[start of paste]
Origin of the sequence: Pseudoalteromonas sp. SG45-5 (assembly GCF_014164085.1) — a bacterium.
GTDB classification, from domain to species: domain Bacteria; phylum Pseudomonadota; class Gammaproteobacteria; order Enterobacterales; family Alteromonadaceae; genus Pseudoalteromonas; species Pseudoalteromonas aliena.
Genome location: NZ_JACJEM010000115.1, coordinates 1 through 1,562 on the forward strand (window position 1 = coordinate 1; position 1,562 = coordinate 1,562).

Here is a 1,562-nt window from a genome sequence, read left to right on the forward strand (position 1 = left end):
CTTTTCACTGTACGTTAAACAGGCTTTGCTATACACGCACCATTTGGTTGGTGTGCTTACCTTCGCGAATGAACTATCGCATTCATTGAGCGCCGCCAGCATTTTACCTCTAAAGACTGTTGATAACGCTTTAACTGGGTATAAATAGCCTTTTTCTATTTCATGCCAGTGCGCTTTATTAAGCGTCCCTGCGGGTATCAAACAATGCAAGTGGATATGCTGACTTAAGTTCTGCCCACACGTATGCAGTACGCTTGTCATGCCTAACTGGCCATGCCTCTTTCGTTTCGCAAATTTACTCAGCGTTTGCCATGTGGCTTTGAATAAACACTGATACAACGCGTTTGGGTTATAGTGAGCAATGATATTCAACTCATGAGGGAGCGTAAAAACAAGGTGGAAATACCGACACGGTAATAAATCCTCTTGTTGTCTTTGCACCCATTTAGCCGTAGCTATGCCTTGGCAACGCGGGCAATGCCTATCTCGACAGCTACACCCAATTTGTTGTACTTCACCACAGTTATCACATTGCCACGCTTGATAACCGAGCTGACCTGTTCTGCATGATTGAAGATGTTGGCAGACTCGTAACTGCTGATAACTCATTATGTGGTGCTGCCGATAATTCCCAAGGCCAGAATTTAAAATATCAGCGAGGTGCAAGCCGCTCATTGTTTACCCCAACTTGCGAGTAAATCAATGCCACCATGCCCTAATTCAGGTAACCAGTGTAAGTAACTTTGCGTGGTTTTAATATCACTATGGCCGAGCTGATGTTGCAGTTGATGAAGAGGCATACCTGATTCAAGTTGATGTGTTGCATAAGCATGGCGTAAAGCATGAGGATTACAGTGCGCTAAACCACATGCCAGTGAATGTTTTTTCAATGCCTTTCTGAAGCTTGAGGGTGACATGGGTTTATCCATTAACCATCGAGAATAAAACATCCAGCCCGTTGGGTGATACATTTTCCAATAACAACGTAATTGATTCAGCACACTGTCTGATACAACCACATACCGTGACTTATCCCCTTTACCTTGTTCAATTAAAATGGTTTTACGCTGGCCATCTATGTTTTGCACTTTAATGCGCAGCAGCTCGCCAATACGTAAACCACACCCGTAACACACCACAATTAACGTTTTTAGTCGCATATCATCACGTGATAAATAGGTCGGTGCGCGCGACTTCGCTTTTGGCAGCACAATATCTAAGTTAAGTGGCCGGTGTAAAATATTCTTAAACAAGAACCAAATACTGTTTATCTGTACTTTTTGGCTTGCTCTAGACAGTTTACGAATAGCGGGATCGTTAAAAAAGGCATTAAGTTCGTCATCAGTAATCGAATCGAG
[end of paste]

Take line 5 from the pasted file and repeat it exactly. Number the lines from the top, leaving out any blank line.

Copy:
CTTTTCACTGTACGTTAAACAGGCTTTGCTATACACGCACCATTTGGTTGGTGTGCTTACCTTCGCGAATGAACTATCGCATTCATTGAGCGCCGCCAGCATTTTACCTCTAAAGACTGTTGATAACGCTTTAACTGGGTATAAATAGCCTTTTTCTATTTCATGCCAGTGCGCTTTATTAAGCGTCCCTGCGGGTATCAAACAATGCAAGTGGATATGCTGACTTAAGTTCTGCCCACACGTATGCAGTACGCTTGTCATGCCTAACTGGCCATGCCTCTTTCGTTTCGCAAATTTACTCAGCGTTTGCCATGTGGCTTTGAATAAACACTGATACAACGCGTTTGGGTTATAGTGAGCAATGATATTCAACTCATGAGGGAGCGTAAAAACAAGGTGGAAATACCGACACGGTAATAAATCCTCTTGTTGTCTTTGCACCCATTTAGCCGTAGCTATGCCTTGGCAACGCGGGCAATGCCTATCTCGACAGCTACACCCAATTTGTTGTACTTCACCACAGTTATCACATTGCCACGCTTGATAACCGAGCTGACCTGTTCTGCATGATTGAAGATGTTGGCAGACTCGTAACTGCTGATAACTCATTATGTGGTGCTGCCGATAATTCCCAAGGCCAGAATTTAAAATATCAGCGAGGTGCAAGCCGCTCATTGTTTACCCCAACTTGCGAGTAAATCAATGCCACCATGCCCTAATTCAGGTAACCAGTGTAAGTAACTTTGCGTGGTTTTAATATCACTATGGCCGAGCTGATGTTGCAGTTGATGAAGAGGCATACCTGATTCAAGTTGATGTGTTGCATAAGCATGGCGTAAAGCATGAGGATTACAGTGCGCTAAACCACATGCCAGTGAATGTTTTTTCAATGCCTTTCTGAAGCTTGAGGGTGACATGGGTTTATCCATTAACCATCGAGAATAAAACATCCAGCCCGTTGGGTGATACATTTTCCAATAACAACGTAATTGATTCAGCACACTGTCTGATACAACCACATACCGTGACTTATCCCCTTTACCTTGTTCAATTAAAATGGTTTTACGCTGGCCATCTATGTTTTGCACTTTAATGCGCAGCAGCTCGCCAATACGTAAACCACACCCGTAACACACCACAATTAACGTTTTTAGTCGCATATCATCACGTGATAAATAGGTCGGTGCGCGCGACTTCGCTTTTGGCAGCACAATATCTAAGTTAAGTGGCCGGTGTAAAATATTCTTAAACAAGAACCAAATACTGTTTATCTGTACTTTTTGGCTTGCTCTAGACAGTTTACGAATAGCGGGATCGTTAAAAAAGGCATTAAGTTCGTCATCAGTAATCGAATCGAG